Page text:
Vermeer painting coming to the Chrysler Museum for a limited engagement

NORFOLK, Va. – A 1665 portrait by Johannes Vermeer of Delft will be on display at the Chrysler Museum of Art from November 1 – December 18.

Johannes Vermeer (Dutch, 1632–1675) A Lady Writing (detail), ca. 1665 Oil on canvas National Gallery of Art, Washington Gift of Harry Waldron Havemeyer and Horace Havemeyer, Jr., in memory of their father, Horace Havemeyer, 1962.10.1

Johannes Vermeer
(Dutch, 1632–1675)
A Lady Writing (detail), ca. 1665
Oil on canvas
National Gallery of Art, Washington
Gift of Harry Waldron Havemeyer and Horace Havemeyer, Jr., in memory of their father, Horace Havemeyer, 1962.10.1

The painting, ‘A Lady Writing,’ is one of only 35 known Vermeer paintings in the world. It is being lent to the Chrysler by the National Gallery of Art in Washington, D.C.

Vermeer paintings are exceptionally rare and most of the 35 known paintings are in major museum collections. The National Gallery of Art is home to three paintings firmly attributed to Vermeer — A Lady WritingWoman Holding a Balance, and Girl with the Red Hat

A Lady Writing was a 1962 memorial gift to the National Gallery of Art from the children of the great New York art collector Horace Havemeyer.

According to the Chrysler Museum, Vermeer often depicted beautiful women working at everyday activities in their homes. They are typically shown in his signature refined cast of light. Vermeer experimented with the effects of light, mathematics, and optics to enhance the realism of his laborious works. Unlike his contemporary Rembrandt van Rijn (1606–1669) in nearby Amsterdam, Vermeer was little known or appreciated in his day. He worked mainly for a single patron who amassed at least 20 of his paintings, including the window-lit A Lady Writing.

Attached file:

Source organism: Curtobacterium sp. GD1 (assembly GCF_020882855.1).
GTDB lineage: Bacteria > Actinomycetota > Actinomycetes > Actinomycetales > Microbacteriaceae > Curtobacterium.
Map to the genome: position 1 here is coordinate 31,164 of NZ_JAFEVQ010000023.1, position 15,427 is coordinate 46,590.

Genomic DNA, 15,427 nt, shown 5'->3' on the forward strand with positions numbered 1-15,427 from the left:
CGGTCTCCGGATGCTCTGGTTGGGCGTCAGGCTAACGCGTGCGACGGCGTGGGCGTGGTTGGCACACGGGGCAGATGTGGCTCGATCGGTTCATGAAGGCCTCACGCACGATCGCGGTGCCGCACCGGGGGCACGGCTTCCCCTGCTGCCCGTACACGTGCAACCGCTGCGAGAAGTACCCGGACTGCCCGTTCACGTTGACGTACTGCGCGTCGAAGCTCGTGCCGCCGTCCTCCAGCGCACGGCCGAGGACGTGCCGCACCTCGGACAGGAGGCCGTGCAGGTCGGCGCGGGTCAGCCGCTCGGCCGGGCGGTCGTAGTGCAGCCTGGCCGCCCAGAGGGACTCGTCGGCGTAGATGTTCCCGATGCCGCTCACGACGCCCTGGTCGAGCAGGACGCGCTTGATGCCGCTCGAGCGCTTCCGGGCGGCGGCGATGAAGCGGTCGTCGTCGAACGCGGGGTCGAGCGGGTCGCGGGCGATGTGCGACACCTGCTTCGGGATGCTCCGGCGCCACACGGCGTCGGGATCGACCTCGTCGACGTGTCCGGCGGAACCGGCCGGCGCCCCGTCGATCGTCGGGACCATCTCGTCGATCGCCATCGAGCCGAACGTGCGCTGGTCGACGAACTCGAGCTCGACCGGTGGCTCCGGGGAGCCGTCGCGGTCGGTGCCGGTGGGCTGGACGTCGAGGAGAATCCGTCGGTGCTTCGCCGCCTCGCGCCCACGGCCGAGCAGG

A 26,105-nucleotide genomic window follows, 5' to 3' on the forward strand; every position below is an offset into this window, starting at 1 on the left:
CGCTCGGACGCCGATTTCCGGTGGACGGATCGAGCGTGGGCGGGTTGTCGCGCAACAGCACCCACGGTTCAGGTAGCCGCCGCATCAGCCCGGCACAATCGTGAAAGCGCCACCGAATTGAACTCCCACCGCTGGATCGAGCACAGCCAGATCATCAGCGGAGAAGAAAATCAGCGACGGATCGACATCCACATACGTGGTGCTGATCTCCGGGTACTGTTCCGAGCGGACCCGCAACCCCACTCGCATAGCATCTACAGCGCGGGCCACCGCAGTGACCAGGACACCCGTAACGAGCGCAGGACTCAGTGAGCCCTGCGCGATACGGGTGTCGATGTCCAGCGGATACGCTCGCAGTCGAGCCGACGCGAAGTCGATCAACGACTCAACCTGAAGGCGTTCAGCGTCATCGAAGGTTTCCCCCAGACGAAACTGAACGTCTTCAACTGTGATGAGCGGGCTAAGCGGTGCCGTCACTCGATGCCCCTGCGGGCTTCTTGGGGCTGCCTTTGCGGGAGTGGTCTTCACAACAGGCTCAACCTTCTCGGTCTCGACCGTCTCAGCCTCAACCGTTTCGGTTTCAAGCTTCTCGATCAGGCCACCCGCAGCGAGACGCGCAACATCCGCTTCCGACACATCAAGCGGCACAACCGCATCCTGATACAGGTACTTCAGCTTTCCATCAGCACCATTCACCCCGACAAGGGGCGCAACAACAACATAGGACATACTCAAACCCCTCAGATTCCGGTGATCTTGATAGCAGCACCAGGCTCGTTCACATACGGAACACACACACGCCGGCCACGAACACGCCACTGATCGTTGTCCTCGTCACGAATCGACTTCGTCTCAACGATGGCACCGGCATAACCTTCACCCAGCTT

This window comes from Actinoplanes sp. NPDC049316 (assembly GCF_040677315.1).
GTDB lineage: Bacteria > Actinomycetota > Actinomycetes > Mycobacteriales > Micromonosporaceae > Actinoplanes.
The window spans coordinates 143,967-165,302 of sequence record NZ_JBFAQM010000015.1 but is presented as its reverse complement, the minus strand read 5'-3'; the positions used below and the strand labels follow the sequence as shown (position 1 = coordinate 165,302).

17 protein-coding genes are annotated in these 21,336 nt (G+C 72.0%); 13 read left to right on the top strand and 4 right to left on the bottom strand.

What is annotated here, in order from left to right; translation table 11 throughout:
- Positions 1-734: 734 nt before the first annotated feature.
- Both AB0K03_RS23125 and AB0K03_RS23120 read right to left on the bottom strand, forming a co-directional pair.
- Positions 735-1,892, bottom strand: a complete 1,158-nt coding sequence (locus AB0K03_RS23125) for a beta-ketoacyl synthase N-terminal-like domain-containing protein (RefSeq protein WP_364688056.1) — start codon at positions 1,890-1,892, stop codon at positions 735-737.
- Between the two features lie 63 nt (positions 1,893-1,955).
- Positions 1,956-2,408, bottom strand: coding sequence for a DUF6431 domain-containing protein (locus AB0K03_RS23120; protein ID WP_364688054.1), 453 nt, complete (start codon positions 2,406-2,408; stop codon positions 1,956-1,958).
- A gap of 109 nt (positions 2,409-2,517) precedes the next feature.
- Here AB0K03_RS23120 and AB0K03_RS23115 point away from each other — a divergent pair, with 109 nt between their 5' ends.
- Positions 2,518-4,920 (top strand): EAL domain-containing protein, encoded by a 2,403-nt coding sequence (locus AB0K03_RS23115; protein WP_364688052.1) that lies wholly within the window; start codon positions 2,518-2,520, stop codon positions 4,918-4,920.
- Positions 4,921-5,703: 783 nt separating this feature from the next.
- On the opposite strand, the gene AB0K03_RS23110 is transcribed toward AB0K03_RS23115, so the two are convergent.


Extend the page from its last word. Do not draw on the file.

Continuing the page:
“The beguiling expression of the young lady is the result of Vermeer’s meticulous care in composition and pose,” says Lloyd DeWitt, the Chrysler Museum’s Chief Curator and Irene Leache Curator of European Art. “Adorned in the fashionable style of the day—hair ribbons, pear-drop pearl earrings, and a fur-trimmed jacket—she meets our gaze with a slight smile while writing a letter,” he says. “The nib of her quill pen is still on the paper.”

Her charming approach indicates she is writing a love letter, a common subject of Vermeer’s letter-writing scenes, DeWitt says. Sometimes the artist would paint separate canvases of separated lovers, the pair connected only by the letters they are shown composing and the exquisite cast of light for which Vermeer is renowned. In this painting, DeWitt notes, the artist even incorporates a witty visual suggestion about the beauty and value of her writing—a string of pearls sits right below where her words of love flow from her pen onto the paper. “Vermeer’s mesmerizing canvas holds a mystery for us, and it will captivate any visitor,” DeWitt says.

A Lady Writing is the second Vermeer to visit the Chrysler in recent years. In 2010, the Museum hosted Young Woman Seated at a Virginal, a ca. 1670–1672 oil painting loaned by the Leiden Gallery in New York.

To celebrate the painting’s visit to Norfolk, Smartmouth Brewing Company has partnered with the Chrysler Museum to present the ‘Verbeer Pilsner.’

Verbeer Pilsner will be available exclusively at the Chrysler Museum of Art throughout the six weeks the Vermeer painting is on view. It will be featured at Wisteria, the Museum’s restaurant, and, as supplies last, at the cash bar for the Chrysler’s monthly Third Thursday evening events on November 17 and December 15 (admission is $5, free for Museum Members).